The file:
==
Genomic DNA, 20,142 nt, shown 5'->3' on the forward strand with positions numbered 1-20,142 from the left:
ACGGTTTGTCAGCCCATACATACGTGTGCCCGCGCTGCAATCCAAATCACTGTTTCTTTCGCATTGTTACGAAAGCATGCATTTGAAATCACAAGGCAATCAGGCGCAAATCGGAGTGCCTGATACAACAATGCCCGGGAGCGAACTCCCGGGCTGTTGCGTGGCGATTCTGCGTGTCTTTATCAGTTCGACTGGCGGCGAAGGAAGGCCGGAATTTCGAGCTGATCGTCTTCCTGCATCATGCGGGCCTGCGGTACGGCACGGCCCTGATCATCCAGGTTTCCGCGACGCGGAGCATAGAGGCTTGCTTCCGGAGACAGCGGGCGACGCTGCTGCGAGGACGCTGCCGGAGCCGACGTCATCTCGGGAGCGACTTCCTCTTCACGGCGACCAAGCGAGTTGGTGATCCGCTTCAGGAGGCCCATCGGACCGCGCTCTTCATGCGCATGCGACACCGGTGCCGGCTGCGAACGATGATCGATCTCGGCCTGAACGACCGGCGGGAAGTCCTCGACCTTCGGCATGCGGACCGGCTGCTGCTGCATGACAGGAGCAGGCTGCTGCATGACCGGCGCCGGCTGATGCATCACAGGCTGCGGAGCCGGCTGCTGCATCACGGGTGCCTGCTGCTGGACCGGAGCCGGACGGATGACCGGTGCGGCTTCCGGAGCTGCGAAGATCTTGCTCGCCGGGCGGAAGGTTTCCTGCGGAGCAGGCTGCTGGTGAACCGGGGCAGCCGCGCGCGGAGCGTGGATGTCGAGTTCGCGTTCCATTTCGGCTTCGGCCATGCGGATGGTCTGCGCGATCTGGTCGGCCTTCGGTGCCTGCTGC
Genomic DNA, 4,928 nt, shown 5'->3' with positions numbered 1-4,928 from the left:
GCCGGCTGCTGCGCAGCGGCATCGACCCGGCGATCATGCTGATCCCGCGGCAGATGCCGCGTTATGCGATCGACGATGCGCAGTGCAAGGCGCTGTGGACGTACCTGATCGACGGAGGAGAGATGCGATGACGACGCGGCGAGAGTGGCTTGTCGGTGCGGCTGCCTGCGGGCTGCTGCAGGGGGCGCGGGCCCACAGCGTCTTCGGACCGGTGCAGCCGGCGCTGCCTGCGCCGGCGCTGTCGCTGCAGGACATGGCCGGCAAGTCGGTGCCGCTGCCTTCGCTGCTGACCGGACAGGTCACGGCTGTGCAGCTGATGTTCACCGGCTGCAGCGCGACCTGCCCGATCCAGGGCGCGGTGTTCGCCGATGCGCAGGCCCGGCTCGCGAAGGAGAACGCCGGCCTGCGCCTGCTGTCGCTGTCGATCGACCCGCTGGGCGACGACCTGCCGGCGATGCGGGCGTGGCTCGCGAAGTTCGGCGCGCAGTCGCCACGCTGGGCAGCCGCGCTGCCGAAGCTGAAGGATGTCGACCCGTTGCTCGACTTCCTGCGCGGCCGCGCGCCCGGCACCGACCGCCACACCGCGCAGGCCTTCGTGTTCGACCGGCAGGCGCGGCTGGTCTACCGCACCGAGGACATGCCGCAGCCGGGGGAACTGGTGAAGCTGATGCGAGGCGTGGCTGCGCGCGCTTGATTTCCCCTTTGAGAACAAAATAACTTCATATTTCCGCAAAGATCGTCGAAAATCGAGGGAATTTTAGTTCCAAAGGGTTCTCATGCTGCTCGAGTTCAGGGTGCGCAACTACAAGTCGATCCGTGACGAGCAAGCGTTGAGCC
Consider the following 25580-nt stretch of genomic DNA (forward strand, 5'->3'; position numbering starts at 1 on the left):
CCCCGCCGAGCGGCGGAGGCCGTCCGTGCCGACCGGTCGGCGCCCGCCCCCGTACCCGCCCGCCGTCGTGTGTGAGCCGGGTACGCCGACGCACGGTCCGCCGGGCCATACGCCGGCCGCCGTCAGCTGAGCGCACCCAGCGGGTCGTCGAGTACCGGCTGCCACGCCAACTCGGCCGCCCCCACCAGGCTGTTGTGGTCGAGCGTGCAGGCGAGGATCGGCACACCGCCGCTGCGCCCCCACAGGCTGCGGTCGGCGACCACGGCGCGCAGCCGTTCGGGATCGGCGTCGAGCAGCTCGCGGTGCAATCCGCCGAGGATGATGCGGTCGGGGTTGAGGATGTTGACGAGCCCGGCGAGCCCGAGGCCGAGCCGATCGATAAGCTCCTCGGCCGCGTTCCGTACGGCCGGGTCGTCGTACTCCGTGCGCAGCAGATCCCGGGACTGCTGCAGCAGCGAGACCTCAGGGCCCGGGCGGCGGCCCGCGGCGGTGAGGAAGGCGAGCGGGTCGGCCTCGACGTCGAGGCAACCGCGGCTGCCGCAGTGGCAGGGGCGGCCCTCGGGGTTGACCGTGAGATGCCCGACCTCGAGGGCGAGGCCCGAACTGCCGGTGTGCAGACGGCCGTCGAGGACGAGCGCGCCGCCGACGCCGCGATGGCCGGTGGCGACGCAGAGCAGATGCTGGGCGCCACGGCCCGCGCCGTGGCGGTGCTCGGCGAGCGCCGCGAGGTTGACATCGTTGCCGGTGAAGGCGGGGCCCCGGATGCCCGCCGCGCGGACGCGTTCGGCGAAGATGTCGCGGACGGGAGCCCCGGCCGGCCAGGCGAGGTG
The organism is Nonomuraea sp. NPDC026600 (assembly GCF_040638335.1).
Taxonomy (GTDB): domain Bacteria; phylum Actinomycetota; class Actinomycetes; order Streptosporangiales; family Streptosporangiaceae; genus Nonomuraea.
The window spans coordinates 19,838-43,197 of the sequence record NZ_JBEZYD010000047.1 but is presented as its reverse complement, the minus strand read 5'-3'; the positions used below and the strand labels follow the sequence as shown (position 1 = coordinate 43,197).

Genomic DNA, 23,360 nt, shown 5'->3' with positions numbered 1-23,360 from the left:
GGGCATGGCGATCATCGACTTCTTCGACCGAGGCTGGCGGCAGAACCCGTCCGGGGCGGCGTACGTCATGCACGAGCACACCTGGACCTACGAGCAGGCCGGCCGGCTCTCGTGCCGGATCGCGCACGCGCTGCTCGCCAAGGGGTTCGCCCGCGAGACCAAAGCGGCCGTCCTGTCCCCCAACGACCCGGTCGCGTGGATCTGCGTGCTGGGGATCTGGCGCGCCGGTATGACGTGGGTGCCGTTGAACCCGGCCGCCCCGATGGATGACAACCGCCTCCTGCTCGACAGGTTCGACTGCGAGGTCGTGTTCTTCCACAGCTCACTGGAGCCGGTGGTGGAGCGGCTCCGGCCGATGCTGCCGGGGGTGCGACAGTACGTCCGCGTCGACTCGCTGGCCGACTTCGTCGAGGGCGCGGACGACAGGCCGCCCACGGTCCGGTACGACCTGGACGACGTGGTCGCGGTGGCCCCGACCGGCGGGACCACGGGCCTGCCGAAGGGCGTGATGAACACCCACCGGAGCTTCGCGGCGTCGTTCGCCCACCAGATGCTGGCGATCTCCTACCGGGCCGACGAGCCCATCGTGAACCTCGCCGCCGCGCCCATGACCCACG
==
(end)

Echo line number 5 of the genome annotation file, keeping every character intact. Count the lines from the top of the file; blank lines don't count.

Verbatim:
Consider the following 25580-nt stretch of genomic DNA (forward strand, 5'->3'; position numbering starts at 1 on the left):